TORONTO, Ontario, Canada -- Mayo Clinic pulmonary researchers have designed and tested a new patient education computer program intended to help people with asthma manage their disease. The program allows asthma patients (an estimated 7 percent of the U.S. adult population) to practice making key decisions in a safe, simulated environment.
The Mayo Clinic group will present results of a study assessing users experiences at the American Thoracic Societys 2008 International Conference in Toronto.
To improve delivery of asthma patient education messages, the Mayo team created a user-friendly tool called CASPER (Computerized Asthma Self-management Program and Educational Resource for adults). CASPER is an interactive story-based, Web-enabled asthma simulation program to enhance patients ability to consistently treat their asthma. To progress through CASPER, patients answer questions displayed on the screen following a simulated asthma-attack scenario, such as Bobs Night Time Wakening. The scenario portrays a familiar asthma event in pictures and text, and asks patients how to treat it. In response to the choice they enter on the computer, patients receive a comment that explains the best action to take in the story scenario, as well as why the other choices are not as effective.
This type of education is needed, researchers say, because learning how to manage asthma can be challenging for patients. They have a range of triggering events to anticipate, varied medications to take, and multiple methods for doing so, such as choosing from among long-term steroids, quick-relief inhalers and over-the-counter medications.
Patient self-management of asthma requires intensive education, says Kaiser Lim, M.D., a specialist in pulmonary and critical care medicine and lead researcher on the project. Imagine if we are able to empower our patients by simulation and have them learn vicariously, he says. We envision that this phase of patient education will come after the initial teaching sessions, and it will allow patients to synthesize all the information we have imparted.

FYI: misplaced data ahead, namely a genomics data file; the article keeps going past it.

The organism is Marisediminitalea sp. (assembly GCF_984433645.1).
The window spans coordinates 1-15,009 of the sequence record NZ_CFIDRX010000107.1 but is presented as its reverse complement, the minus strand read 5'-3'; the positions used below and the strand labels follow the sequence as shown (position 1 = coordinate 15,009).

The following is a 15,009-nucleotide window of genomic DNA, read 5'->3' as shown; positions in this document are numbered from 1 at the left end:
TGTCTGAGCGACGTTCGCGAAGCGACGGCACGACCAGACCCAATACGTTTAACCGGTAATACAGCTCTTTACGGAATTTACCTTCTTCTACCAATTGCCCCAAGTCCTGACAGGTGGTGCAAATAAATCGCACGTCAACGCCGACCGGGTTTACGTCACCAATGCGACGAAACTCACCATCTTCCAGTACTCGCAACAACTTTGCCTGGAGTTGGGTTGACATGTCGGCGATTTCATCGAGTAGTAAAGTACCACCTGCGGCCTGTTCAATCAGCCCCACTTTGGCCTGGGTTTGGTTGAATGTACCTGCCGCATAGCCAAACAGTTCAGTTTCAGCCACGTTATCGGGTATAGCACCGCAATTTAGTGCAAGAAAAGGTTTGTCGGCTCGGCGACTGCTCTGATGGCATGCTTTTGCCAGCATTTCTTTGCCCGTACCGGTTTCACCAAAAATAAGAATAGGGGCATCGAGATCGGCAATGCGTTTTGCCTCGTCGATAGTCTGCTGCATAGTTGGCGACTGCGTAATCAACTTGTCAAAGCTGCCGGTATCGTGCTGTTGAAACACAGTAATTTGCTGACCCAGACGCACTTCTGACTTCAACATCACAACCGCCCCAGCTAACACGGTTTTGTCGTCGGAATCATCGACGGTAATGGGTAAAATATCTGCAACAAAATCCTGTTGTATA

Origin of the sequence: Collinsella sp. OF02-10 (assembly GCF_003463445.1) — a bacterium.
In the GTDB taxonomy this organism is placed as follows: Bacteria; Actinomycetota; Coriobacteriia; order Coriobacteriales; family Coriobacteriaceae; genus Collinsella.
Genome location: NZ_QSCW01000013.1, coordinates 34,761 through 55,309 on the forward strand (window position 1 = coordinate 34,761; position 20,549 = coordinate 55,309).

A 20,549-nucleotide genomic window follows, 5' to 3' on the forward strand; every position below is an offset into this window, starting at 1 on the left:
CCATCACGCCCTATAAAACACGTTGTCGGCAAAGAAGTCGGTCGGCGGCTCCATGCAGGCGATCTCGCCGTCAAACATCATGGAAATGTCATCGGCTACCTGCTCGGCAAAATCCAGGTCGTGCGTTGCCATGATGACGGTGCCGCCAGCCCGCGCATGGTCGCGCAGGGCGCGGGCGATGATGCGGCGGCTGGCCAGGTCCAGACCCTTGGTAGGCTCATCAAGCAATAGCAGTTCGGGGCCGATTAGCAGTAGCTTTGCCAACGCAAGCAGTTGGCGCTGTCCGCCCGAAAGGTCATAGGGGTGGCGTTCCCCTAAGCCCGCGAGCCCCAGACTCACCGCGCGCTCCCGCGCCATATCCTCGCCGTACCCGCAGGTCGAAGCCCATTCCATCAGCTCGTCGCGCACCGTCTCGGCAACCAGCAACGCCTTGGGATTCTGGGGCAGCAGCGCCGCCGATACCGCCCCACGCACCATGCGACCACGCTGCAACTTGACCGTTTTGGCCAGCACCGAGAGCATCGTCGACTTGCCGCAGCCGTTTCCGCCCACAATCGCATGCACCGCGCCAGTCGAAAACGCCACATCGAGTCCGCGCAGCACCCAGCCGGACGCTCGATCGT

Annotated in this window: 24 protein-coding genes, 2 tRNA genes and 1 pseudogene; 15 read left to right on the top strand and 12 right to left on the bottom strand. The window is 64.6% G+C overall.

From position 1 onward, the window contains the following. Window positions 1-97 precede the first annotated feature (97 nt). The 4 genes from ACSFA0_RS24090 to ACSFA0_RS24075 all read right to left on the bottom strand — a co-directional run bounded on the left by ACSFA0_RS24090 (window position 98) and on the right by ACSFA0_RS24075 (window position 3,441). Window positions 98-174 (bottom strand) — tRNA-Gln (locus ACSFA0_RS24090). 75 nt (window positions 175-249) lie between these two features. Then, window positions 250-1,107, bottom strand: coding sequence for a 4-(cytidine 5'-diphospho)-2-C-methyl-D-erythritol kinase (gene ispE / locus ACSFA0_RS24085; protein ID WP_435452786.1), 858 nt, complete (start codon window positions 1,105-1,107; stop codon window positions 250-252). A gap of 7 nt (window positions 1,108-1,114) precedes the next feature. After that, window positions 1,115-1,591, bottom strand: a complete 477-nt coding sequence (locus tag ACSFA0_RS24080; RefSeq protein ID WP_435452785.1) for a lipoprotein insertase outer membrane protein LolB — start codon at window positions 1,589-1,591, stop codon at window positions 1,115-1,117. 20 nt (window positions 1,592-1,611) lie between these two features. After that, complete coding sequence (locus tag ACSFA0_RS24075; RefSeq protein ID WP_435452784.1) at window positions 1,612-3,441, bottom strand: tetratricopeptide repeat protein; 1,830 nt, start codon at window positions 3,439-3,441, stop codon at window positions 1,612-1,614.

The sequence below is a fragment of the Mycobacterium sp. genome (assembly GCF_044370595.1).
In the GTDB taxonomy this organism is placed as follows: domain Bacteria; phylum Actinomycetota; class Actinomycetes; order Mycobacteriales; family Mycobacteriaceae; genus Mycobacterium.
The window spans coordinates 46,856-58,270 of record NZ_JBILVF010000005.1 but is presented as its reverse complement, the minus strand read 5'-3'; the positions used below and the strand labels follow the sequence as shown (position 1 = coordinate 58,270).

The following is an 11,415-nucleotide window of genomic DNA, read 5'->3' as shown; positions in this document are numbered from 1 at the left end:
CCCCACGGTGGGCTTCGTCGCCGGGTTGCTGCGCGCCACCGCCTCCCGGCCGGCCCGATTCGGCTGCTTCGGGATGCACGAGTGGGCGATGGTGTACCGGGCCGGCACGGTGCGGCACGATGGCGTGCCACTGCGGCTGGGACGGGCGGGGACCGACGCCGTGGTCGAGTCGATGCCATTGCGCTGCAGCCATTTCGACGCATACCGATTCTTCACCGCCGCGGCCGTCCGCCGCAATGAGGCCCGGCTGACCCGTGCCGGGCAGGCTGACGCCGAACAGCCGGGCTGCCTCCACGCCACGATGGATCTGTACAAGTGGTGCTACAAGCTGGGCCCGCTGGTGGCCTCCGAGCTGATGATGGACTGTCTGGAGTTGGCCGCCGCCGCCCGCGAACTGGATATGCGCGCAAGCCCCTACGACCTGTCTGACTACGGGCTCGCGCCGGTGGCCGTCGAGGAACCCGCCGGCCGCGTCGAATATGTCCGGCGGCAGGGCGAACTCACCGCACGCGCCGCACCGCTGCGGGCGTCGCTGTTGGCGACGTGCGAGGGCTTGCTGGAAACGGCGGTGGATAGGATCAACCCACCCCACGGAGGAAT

Overall, the computer-based experience was positive for users, Dr. Lim says, showing promise as a tool that can help manage disease and control medical costs. It is well documented that there is an increasing need for innovative educational programs for chronic disease self-management, he says. But before we can judge the efficacy of this approach, the usability of these programs must be systematically and rigorously evaluated, and thats what weve begun to do with CASPER.
This story-based Web-based simulation approach to patient education holds high potential for improving management of other diseases as well. It can be used to address other pressing health problems, such as how to manage insulin, perform exercise, make food choices, and monitor hypertension and congestive heart failure, Dr. Lim says.
To assess the effectiveness of this educational approach, the Mayo researchers recruited 20 patients who had been diagnosed with asthma. The study participants used the computer program with minimal instruction while a usability expert evaluated ease of use. More data from the patients experience was gathered through surveys after patients used the computer program and from brief interviews about the experience.
Reaction to CASPER
Results from observing and interviewing asthma patients using the computer education program show that CASPERs strengths include its:
Researchers also found that several design elements of CASPER need further refinements, such as preventing detours from the intended messages through hyperlinks that distract from the delivery of a consolidated message.
The research demonstrated two main points about improving the effectiveness of patient-centered, computer-based education programs for adult asthma patients: